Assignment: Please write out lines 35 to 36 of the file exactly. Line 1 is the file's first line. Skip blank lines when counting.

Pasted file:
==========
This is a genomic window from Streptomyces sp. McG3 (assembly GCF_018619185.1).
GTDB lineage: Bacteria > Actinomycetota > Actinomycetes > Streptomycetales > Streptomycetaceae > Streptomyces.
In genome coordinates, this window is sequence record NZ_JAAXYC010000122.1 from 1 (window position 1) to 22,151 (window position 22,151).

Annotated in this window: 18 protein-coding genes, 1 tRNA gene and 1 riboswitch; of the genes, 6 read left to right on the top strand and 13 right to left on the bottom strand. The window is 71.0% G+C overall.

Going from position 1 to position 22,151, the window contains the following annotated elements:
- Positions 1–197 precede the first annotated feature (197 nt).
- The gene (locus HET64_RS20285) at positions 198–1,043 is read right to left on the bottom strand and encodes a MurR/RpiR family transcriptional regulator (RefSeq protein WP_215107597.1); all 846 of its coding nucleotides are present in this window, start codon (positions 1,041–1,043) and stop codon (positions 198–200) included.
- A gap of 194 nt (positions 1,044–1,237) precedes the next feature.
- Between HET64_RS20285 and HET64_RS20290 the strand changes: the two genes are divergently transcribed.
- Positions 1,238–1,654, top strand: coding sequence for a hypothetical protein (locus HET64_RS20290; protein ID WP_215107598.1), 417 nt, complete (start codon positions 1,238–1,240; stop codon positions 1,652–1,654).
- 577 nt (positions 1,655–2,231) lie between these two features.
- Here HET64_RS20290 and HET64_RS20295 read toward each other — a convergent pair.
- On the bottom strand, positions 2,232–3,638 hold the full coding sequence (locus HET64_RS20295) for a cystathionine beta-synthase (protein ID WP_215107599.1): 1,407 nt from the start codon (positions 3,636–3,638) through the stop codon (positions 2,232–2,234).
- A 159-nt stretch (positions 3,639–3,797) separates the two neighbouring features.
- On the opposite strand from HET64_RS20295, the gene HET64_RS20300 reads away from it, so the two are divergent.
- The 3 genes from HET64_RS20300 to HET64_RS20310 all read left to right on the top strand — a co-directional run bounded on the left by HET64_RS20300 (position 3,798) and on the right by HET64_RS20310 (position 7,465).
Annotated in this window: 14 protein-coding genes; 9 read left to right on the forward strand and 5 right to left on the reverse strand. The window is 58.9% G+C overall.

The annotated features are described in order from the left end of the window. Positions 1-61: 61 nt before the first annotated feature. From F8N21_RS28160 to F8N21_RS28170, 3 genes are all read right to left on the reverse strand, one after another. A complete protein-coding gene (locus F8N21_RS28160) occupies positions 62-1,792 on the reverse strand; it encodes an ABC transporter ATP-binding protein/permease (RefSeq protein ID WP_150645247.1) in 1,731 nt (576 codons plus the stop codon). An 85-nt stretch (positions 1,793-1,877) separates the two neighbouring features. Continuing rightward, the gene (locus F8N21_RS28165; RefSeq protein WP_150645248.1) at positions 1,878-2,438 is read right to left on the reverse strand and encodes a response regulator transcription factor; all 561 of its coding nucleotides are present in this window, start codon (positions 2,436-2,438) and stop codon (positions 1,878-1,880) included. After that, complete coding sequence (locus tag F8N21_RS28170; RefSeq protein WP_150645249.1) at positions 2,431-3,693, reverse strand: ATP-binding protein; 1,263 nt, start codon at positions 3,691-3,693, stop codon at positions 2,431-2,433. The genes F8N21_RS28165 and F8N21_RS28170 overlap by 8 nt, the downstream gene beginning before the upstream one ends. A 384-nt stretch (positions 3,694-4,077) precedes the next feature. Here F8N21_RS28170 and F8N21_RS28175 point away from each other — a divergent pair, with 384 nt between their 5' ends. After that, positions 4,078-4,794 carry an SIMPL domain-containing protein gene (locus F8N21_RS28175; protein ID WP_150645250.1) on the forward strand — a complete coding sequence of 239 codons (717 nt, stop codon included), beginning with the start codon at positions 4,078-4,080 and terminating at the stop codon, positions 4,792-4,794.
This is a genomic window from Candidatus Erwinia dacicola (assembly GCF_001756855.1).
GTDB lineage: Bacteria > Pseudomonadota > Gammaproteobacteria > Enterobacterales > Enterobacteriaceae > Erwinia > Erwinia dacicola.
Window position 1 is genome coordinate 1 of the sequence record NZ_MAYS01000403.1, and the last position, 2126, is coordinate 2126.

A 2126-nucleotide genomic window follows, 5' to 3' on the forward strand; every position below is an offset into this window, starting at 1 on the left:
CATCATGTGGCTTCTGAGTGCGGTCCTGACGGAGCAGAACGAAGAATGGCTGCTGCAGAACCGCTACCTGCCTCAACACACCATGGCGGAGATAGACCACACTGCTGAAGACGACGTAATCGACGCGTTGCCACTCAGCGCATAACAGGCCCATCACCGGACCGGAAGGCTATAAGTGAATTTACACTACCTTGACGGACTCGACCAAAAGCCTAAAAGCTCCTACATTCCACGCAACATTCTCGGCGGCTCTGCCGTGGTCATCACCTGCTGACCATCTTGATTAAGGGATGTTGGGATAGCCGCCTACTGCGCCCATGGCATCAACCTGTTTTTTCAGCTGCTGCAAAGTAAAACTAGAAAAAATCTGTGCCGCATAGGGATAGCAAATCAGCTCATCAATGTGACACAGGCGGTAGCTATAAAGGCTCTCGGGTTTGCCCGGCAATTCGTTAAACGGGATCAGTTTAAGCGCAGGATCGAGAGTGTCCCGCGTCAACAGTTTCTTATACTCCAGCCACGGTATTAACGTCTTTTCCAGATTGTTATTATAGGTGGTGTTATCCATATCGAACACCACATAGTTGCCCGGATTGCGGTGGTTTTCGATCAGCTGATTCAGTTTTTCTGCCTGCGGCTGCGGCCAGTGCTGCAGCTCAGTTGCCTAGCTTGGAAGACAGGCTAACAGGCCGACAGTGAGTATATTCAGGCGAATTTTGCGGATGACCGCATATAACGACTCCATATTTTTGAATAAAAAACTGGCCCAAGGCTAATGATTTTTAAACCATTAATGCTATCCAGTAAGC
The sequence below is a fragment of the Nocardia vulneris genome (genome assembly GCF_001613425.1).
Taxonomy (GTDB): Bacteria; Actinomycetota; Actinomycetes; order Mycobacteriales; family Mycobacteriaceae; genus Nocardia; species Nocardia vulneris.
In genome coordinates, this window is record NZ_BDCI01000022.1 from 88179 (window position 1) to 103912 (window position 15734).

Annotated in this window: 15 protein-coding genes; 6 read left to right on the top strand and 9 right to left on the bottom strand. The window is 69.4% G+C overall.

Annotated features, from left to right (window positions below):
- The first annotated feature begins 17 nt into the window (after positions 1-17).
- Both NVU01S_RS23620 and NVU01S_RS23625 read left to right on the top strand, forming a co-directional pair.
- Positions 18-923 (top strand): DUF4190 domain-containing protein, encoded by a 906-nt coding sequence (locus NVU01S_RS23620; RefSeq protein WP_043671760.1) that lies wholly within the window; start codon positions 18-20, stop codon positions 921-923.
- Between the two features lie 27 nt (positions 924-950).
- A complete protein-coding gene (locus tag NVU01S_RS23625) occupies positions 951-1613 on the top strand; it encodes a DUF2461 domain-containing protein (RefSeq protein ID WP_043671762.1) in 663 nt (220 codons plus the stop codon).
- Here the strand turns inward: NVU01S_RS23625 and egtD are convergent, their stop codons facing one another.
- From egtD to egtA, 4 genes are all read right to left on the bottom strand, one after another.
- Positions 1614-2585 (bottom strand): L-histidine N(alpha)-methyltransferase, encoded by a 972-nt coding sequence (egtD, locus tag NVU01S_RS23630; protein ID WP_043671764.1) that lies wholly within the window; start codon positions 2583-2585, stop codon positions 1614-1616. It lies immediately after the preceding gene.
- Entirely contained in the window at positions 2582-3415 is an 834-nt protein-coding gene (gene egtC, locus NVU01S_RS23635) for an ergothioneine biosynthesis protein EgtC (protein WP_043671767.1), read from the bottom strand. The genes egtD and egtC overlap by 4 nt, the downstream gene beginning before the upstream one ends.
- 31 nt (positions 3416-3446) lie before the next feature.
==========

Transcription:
- From egtD to egtA, 4 genes are all read right to left on the bottom strand, one after another.
- Positions 1614-2585 (bottom strand): L-histidine N(alpha)-methyltransferase, encoded by a 972-nt coding sequence (egtD, locus tag NVU01S_RS23630; protein ID WP_043671764.1) that lies wholly within the window; start codon positions 2583-2585, stop codon positions 1614-1616. It lies immediately after the preceding gene.